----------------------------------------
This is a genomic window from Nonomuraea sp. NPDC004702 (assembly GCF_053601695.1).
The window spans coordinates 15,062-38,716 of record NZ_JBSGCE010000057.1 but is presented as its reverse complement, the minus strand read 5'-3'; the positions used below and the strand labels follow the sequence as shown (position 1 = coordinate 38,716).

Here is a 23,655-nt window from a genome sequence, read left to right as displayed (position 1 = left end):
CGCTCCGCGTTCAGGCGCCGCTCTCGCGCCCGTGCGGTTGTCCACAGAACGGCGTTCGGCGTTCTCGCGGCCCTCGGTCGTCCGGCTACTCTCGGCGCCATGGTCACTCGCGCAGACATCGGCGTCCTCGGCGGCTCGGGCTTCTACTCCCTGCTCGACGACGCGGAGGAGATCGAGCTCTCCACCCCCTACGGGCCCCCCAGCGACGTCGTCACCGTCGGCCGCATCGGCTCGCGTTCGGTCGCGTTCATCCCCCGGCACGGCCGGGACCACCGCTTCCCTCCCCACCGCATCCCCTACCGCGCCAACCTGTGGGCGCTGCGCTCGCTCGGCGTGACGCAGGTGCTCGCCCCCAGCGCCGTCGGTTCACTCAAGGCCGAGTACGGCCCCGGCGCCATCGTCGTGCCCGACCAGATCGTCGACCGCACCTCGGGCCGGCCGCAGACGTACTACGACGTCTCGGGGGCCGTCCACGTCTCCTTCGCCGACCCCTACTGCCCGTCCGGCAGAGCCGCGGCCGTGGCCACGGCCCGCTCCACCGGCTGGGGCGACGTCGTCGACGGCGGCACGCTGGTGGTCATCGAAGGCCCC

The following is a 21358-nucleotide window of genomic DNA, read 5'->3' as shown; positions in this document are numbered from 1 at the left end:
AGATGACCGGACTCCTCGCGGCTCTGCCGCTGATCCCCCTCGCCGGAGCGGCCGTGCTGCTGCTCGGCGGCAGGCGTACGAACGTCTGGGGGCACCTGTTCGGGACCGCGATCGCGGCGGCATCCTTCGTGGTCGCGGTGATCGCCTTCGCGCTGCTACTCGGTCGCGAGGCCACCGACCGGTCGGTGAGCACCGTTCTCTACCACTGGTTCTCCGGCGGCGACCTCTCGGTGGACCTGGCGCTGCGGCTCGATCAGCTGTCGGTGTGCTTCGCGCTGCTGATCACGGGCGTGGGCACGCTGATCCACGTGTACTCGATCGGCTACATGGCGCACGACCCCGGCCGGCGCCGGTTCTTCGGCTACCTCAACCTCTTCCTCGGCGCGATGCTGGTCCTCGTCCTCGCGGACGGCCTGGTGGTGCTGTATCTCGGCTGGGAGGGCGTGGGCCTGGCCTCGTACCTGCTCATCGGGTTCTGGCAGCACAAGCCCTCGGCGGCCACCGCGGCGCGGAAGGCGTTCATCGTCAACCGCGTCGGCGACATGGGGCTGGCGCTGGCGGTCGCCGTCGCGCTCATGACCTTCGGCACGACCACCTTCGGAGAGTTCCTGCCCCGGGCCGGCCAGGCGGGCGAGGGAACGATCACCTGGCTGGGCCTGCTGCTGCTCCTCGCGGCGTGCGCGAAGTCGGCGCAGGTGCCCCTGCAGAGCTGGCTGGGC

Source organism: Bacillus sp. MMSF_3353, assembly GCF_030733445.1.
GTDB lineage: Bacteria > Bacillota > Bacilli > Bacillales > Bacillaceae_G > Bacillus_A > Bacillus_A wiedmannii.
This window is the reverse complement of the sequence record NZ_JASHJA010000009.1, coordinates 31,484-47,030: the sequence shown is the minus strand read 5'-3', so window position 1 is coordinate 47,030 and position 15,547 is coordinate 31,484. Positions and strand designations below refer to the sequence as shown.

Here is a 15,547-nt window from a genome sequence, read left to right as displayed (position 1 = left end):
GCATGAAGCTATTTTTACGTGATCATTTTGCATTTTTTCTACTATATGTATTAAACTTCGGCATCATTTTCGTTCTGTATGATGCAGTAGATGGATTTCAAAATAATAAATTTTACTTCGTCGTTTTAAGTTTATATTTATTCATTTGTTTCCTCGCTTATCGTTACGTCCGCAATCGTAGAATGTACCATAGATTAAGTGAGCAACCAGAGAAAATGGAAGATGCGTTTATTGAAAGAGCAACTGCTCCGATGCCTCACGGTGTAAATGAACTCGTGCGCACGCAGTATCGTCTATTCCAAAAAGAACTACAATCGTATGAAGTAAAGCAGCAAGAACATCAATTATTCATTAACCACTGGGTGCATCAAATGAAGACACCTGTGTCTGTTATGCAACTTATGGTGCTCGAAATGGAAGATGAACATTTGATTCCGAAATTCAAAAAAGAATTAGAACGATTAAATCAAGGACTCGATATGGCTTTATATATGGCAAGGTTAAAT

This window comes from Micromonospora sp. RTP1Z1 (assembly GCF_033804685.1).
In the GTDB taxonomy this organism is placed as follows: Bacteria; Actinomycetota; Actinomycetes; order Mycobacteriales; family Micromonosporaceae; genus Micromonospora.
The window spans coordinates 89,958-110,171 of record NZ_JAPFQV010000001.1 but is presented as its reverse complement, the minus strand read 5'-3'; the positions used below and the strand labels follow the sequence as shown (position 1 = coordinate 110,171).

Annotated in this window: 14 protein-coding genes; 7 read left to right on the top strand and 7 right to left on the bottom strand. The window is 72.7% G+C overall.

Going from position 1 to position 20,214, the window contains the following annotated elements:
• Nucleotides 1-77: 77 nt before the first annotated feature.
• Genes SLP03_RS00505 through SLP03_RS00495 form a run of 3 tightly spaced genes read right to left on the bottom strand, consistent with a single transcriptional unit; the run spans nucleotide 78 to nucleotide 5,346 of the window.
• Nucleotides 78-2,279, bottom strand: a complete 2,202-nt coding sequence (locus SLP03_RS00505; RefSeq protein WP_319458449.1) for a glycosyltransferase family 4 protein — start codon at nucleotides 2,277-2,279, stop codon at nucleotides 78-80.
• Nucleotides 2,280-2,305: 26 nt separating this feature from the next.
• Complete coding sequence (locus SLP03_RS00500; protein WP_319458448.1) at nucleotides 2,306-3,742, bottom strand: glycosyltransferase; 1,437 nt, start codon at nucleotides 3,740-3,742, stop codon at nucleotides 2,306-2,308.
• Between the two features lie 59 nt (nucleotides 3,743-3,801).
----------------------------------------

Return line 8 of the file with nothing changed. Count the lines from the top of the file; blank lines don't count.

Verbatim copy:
GTDB lineage: Bacteria > Bacillota > Bacilli > Bacillales > Bacillaceae_G > Bacillus_A > Bacillus_A wiedmannii.